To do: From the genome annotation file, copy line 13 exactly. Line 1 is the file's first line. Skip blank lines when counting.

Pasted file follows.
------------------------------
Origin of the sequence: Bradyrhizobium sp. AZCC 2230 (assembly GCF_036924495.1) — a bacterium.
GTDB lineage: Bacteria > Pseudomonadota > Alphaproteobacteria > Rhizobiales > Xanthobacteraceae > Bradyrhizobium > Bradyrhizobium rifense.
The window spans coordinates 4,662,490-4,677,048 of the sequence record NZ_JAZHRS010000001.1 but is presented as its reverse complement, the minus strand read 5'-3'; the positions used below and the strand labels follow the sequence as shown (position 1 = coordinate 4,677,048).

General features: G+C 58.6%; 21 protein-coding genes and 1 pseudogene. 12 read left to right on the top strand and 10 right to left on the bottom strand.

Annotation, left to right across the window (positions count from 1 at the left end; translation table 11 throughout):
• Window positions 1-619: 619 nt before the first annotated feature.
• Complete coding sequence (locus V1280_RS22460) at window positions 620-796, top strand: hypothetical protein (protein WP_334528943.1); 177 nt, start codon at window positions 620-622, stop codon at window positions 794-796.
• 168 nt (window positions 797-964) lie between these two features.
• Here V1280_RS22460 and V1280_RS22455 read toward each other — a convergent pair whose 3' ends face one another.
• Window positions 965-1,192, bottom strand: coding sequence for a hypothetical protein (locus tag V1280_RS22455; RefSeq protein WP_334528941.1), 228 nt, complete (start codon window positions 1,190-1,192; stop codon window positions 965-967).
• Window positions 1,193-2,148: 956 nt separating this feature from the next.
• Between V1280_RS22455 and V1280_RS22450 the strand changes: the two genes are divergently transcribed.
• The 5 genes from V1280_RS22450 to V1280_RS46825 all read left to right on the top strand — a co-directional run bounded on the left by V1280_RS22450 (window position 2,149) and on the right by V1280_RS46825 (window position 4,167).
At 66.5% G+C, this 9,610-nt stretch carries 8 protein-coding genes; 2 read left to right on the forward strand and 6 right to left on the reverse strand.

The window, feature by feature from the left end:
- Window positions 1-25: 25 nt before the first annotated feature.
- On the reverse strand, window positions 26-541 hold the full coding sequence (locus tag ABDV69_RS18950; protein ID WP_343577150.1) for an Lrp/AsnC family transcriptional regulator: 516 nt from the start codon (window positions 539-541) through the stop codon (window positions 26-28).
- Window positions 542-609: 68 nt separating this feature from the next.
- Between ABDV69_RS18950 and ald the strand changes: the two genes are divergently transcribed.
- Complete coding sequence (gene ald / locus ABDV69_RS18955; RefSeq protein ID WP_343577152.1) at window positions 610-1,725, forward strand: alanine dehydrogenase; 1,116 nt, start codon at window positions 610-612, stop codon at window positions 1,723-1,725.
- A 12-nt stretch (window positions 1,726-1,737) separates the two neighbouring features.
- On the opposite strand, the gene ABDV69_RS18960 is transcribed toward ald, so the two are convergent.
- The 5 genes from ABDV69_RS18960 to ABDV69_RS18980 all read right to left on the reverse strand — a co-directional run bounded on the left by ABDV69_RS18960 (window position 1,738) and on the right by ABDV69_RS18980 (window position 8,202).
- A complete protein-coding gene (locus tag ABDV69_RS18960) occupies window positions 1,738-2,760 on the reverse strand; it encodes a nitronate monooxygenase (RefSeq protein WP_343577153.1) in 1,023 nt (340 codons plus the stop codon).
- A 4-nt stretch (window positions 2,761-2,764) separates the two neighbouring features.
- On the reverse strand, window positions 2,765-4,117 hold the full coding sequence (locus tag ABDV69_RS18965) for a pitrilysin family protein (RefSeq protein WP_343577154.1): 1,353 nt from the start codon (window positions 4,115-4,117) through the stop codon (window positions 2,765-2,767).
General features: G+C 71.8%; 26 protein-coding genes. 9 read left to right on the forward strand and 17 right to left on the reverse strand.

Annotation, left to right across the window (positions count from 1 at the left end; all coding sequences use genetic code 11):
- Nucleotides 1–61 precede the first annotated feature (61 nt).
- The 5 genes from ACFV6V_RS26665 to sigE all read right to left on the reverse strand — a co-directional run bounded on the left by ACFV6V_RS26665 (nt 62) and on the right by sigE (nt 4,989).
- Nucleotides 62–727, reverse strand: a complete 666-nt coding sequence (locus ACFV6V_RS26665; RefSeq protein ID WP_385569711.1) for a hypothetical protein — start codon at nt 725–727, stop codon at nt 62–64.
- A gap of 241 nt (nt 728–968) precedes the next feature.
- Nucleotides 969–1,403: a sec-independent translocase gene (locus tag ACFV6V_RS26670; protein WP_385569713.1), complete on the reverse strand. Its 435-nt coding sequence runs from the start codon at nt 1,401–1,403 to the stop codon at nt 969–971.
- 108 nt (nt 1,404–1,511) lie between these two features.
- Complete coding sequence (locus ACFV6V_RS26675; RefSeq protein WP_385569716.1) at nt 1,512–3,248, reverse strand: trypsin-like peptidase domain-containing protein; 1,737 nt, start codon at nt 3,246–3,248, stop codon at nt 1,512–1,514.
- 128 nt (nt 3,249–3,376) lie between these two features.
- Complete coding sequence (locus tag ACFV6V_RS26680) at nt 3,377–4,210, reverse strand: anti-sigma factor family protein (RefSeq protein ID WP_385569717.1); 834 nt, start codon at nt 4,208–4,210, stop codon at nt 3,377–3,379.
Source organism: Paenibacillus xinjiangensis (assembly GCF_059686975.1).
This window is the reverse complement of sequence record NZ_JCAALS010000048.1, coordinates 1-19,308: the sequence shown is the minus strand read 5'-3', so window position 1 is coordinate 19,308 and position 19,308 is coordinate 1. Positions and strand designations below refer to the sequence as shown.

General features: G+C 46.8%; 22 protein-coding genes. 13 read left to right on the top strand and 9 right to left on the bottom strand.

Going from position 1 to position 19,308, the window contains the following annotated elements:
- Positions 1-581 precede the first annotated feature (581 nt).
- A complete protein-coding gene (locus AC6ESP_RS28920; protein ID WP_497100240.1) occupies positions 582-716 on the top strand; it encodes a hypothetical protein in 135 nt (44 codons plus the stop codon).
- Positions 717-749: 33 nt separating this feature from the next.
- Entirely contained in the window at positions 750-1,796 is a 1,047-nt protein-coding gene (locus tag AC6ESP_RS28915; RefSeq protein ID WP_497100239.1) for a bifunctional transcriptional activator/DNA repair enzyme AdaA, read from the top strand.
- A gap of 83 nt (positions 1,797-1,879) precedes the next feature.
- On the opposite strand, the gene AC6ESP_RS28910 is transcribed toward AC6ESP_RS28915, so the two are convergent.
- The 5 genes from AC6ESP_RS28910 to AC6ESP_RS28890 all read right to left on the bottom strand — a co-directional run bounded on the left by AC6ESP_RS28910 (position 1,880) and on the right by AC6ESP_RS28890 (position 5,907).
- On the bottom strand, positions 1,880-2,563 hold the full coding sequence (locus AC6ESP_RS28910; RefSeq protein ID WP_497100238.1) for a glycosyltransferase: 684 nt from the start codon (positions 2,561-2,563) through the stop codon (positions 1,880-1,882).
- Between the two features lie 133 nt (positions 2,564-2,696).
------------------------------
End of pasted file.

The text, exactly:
• The 5 genes from V1280_RS22450 to V1280_RS46825 all read left to right on the top strand — a co-directional run bounded on the left by V1280_RS22450 (window position 2,149) and on the right by V1280_RS46825 (window position 4,167).